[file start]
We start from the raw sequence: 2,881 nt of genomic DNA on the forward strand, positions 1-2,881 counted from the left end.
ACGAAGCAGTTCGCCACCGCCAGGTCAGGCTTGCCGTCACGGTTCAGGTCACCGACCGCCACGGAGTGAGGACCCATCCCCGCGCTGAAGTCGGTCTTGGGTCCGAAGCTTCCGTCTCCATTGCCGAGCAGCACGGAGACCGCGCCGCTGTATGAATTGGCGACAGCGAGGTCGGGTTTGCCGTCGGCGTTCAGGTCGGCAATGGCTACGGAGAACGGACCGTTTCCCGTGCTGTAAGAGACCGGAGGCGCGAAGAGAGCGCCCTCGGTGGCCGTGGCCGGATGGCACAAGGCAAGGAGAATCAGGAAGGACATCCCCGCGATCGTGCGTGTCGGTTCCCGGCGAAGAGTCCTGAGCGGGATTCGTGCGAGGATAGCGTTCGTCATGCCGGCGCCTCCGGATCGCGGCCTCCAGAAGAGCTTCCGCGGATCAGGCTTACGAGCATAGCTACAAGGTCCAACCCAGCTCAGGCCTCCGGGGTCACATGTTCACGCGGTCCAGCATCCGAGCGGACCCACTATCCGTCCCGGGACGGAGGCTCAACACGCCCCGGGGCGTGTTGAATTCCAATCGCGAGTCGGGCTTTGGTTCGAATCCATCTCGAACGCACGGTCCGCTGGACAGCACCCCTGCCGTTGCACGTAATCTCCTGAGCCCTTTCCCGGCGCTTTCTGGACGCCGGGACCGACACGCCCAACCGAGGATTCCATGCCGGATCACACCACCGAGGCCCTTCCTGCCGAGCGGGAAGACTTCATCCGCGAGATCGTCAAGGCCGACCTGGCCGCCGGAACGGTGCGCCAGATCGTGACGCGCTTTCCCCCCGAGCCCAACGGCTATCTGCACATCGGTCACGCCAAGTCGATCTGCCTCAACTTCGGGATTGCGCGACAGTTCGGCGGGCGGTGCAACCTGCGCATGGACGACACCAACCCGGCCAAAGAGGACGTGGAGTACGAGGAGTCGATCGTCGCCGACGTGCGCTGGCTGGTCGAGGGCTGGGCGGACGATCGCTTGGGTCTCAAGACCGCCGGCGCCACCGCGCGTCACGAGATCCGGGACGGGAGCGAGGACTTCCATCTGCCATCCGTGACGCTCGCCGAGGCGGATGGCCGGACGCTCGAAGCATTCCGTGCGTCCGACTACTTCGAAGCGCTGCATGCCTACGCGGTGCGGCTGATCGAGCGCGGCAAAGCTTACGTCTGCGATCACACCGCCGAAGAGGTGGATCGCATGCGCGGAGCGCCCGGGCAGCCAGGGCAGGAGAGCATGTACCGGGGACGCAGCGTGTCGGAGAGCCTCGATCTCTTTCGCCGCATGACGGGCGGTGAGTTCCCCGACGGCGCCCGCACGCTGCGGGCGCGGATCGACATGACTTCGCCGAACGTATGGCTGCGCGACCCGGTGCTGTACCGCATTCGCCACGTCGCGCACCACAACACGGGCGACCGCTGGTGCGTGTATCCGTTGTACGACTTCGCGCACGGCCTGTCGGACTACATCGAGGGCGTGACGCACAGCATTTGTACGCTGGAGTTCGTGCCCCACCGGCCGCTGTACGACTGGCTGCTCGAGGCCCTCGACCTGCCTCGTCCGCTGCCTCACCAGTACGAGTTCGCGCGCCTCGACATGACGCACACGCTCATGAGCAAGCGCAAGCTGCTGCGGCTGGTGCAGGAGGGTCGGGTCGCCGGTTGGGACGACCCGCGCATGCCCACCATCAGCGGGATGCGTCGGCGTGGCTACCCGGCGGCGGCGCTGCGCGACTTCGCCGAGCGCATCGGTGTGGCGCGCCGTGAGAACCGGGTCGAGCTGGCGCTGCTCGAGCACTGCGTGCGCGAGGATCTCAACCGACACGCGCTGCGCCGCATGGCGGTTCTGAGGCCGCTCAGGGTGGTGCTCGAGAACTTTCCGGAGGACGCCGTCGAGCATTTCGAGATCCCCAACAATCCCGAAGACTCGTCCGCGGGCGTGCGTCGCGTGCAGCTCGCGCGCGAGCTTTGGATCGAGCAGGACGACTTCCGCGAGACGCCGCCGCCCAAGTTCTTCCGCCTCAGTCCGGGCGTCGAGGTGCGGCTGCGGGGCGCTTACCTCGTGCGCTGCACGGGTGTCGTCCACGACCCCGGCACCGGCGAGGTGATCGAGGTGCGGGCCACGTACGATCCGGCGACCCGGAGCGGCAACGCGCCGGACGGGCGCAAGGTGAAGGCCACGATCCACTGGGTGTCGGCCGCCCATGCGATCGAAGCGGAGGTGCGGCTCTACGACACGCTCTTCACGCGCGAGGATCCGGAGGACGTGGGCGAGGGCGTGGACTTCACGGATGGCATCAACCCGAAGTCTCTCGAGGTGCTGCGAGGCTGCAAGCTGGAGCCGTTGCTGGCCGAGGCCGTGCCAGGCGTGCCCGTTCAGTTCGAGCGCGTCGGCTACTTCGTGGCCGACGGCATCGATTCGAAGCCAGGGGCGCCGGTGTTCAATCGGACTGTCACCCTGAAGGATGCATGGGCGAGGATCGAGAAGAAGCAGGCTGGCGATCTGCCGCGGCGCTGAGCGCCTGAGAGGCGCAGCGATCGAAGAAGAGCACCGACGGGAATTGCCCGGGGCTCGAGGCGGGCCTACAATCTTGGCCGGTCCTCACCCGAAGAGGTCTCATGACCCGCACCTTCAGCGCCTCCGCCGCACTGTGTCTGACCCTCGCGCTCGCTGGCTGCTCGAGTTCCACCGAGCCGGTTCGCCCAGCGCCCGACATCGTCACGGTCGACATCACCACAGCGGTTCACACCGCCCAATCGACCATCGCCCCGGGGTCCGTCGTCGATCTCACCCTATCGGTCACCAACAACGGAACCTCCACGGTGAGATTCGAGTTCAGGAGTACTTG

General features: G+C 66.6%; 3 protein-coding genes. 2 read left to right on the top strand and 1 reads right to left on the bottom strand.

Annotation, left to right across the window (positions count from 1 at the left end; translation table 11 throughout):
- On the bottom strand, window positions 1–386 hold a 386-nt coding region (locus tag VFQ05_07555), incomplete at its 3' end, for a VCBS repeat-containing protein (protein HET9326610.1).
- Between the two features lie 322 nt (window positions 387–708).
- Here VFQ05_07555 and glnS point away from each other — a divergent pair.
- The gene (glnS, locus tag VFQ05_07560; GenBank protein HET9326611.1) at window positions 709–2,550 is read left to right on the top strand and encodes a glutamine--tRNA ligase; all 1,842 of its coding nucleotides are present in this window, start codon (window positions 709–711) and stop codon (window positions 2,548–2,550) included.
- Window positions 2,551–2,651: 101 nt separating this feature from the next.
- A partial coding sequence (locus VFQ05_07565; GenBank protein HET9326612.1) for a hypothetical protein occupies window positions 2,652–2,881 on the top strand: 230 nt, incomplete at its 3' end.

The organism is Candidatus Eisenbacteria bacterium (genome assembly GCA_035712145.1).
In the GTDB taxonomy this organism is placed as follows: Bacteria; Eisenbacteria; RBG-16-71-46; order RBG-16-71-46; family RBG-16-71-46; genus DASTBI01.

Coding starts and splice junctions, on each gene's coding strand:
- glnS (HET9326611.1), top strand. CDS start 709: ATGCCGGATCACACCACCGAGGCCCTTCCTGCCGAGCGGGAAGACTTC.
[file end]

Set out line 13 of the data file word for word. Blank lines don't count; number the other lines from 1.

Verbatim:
Coding starts and splice junctions, on each gene's coding strand: